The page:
We could become ordinary

It’s hard to admit this out loud and in public, but I’ve realized that many of my decisions (and especially my aspirations) as an adult have been fed by vanity. I want to be different and better. I don’t want to just exercise. I want to run marathons and amaze people with my endurance and determination. I don’t want to just live in a house and pay off a mortgage…I want to own multiple rental properties that help to cover our living expenses. Perhaps we aren’t meant to live in a medium-sized American city. Maybe we could go dig wells in Africa instead. “Institutionalized learning” is for suckers! Let’s homeschool roadschool worldschool instead!!!  It seems so unremarkable to go to work, pay the bills, put the kid on the bus, take her off, and bake cupcakes for her class on her birthday. No jaws will drop when you tell people that for family night you went for a walk in the park and then came home and watched The Princess Bride. Nobody hands out medals for walking 35 minutes on the treadmill at your gym. No one interviews you for podcasts when your accomplishments that day were to take you medications, pack lunches, get the kids home, and crash in a depressed state while your husband cooks dinner. I’m not aware of any “regular-sized house” movements. I’d like to think of myself as a minimalist, but the amount of junk all over my floors would seem to negate that. I’d like to think of myself as an ambitious professional. I work part-time.

My twenties seemed to be the time that I learned that I was not going to make my mark on the world at large. The graduation greeting cards lied. And in my thirties, it seems like my best efforts and all of my energy is barely enough to keep a regular life afloat.

I was taught from a young age that our lives are not about ourselves. They are about serving God. And I thought I was going to do that, but in a big way that brought (humble) glory to myself as well.

Ya’ll, I have been brought down to the basement floor. I thought I knew about being a good parent. And then I birthed all the willpower in the world, in the form of a tiny human, born with both fists raised–for real. It took two and and a half hours just of pushing to get her out. She could have put down her fists, dagnabit. Despite that, after a while I thought I had things kind of figured out, so I had another one. And I got knocked out and dragged down by post partum depression. Which after three years has lost the soft mantle of post-partum and revealed itself to be the ugly treatment resistant kind instead. I lost control of my breath in panic attacks. While pregnant I injured my back and lost running. Two days ago I tried to lift something heavy and lost any movement at all for a couple of hours of spasmodic pain. This morning I had recovered enough to walk for fifteen minutes at the speed of 2 mph while my preschooler watched TV in the gym daycare. I’ve enrolled my kid in school.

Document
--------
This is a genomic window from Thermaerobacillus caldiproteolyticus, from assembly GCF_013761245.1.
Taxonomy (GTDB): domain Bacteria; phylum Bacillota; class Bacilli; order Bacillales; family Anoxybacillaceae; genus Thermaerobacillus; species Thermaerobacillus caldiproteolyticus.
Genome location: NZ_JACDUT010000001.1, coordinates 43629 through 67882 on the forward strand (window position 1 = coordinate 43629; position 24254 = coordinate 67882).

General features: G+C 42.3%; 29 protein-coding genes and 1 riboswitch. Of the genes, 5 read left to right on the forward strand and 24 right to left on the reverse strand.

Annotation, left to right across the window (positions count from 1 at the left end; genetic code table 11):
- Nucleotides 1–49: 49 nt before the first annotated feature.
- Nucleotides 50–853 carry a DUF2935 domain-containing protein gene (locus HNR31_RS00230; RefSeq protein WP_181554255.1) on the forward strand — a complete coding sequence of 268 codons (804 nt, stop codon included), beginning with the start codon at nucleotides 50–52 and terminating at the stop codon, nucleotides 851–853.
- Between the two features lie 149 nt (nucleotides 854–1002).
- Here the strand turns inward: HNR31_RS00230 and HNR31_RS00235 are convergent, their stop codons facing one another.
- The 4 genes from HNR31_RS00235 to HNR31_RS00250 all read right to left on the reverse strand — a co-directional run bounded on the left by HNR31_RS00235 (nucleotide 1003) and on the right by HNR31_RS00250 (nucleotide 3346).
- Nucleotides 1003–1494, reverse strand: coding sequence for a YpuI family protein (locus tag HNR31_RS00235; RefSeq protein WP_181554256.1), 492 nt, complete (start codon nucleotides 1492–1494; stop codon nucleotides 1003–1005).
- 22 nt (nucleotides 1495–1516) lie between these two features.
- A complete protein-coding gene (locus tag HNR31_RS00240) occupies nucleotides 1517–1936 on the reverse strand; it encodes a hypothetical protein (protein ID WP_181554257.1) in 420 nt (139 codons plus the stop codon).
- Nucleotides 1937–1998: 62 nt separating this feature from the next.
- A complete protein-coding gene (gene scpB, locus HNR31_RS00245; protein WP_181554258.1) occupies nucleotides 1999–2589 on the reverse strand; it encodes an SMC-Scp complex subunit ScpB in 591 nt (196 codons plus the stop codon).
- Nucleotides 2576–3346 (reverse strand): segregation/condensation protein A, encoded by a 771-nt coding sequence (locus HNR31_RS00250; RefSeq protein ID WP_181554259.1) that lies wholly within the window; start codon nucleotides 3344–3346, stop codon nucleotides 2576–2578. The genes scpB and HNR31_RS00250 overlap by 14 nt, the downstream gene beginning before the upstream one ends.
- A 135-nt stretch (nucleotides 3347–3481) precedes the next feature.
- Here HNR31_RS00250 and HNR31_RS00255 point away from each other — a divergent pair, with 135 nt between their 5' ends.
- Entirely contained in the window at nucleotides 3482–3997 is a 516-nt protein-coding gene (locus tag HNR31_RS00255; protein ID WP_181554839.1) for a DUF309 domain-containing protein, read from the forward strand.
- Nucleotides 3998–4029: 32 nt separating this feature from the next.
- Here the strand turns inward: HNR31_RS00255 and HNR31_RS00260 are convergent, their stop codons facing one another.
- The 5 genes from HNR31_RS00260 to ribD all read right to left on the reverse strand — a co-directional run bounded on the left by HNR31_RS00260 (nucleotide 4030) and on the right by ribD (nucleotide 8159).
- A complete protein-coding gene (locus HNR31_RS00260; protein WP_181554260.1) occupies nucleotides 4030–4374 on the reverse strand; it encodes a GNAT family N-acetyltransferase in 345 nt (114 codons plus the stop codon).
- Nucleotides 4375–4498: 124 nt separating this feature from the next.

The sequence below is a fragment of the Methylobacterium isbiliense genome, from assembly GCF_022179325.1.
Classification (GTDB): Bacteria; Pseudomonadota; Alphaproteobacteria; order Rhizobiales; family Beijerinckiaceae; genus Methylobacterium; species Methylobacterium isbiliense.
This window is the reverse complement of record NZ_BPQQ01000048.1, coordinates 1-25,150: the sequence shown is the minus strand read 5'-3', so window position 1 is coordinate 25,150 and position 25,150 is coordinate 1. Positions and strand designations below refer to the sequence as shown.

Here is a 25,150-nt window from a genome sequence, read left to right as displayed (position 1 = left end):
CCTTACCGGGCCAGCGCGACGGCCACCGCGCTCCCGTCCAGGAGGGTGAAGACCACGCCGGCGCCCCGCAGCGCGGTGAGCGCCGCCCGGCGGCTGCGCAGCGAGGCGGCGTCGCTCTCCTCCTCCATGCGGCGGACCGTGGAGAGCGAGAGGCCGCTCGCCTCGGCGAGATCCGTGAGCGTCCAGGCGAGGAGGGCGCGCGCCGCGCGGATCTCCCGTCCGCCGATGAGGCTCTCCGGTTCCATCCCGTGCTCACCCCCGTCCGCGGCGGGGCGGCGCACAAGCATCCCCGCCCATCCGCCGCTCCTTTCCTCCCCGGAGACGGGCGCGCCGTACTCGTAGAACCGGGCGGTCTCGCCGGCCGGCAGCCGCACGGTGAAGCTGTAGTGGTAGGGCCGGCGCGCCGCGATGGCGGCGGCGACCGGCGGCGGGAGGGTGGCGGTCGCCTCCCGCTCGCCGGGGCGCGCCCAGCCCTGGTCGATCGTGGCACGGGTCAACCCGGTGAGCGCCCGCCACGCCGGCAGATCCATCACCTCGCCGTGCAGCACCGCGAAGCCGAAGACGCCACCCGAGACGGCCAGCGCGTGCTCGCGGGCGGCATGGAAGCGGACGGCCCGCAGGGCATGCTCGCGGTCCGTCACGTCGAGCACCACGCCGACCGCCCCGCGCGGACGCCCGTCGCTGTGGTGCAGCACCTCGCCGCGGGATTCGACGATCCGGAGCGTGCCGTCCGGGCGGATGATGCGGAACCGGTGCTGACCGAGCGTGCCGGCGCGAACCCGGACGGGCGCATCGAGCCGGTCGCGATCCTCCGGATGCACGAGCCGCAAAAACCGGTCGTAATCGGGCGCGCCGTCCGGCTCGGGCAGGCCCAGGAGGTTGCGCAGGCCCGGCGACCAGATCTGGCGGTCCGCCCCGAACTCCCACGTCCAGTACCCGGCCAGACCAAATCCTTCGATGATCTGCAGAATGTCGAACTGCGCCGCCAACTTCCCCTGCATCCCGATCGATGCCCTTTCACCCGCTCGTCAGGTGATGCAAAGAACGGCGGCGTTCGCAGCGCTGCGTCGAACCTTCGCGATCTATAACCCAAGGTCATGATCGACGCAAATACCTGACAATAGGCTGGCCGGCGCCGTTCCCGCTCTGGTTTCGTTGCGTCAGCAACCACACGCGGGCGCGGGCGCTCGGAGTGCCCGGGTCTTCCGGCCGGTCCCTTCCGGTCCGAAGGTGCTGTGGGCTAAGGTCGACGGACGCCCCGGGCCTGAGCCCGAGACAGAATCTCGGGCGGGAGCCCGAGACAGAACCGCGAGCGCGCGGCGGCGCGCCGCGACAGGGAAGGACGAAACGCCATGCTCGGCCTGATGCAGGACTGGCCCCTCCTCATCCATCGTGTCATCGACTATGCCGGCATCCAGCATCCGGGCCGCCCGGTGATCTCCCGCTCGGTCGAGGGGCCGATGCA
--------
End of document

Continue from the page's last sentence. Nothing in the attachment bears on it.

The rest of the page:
And I’ve read the blogs and listened to the podcasts about extraordinary lives. Tim Ferris will tell you exactly which tea and what brand of hanging-upside down machine will put you in top-shelf highly productive mode. Paula Pant can tell you how to afford anything. Mr. Money Moustache, Go Curry Cracker, and the Mad Fientist will tell you how they retired in their thirties. A key element? Bicycles. And saving half your income. For a while, I was so inspired and determied to follow them. And then I realized–one everlasting excruciating day after another–that their path is not my path. Ya’ll, I am not meant to be around my kids 24/7. Everyone in this house is a happier, better person with lots of school and very expensive childcare. Even though that means taking a huge financial hit, we have to do it. For my literal sanity. Which also, by the way, rules out living in a bus or on a boat or a tiny house. It means not RVing the country or Air Bnbing the world as a lifestyle. I need to be alone to retain my personhood and right now that means also remaining stationary. And not saving half our income. It means we go to a church with a nursery, and live near a preschool with flexible hours. That I work a job that works around when the kids are in school. That we hire babysitters and pay for camps. That I have lots of unstructured time and feel like I get nothing done in it. Only the same clothes washed and the same floors cleaned.

People tell us that it will get easier (or “different”) when the kids get older. Which I suppose is true. But having just gone through the last seven years, I am leery. You can get everything you ever wanted out of life, and not be able to handle it. The best parts of life–your blessings of every kind, things you looked forward to and love–can beat you down until you can’t breathe or stand. That’s not hyperbole. That was two years ago and last Saturday. All my best efforts do not result in extraordinary anything, in living internationally, or heroic self-sacrifice. We’ve scrabbled our way to ordinary and are hanging on for dear life.

That is not to say that we are unable to build for the future. We own two duplexes (one of which we live in), work two jobs, save in our assorted retirement funds, and seek to build a frugal and hard-working life, run through and through with the love of Jesus in action. Which is good for the world, but bad for vanity. Maybe that’s the higher calling I’m supposed to answer in this season? To let go of vanity, of the idea of  having an extraordinary life (or even a clean house) and just bring honor to God and satisfaction to my soul by living an ordinary one.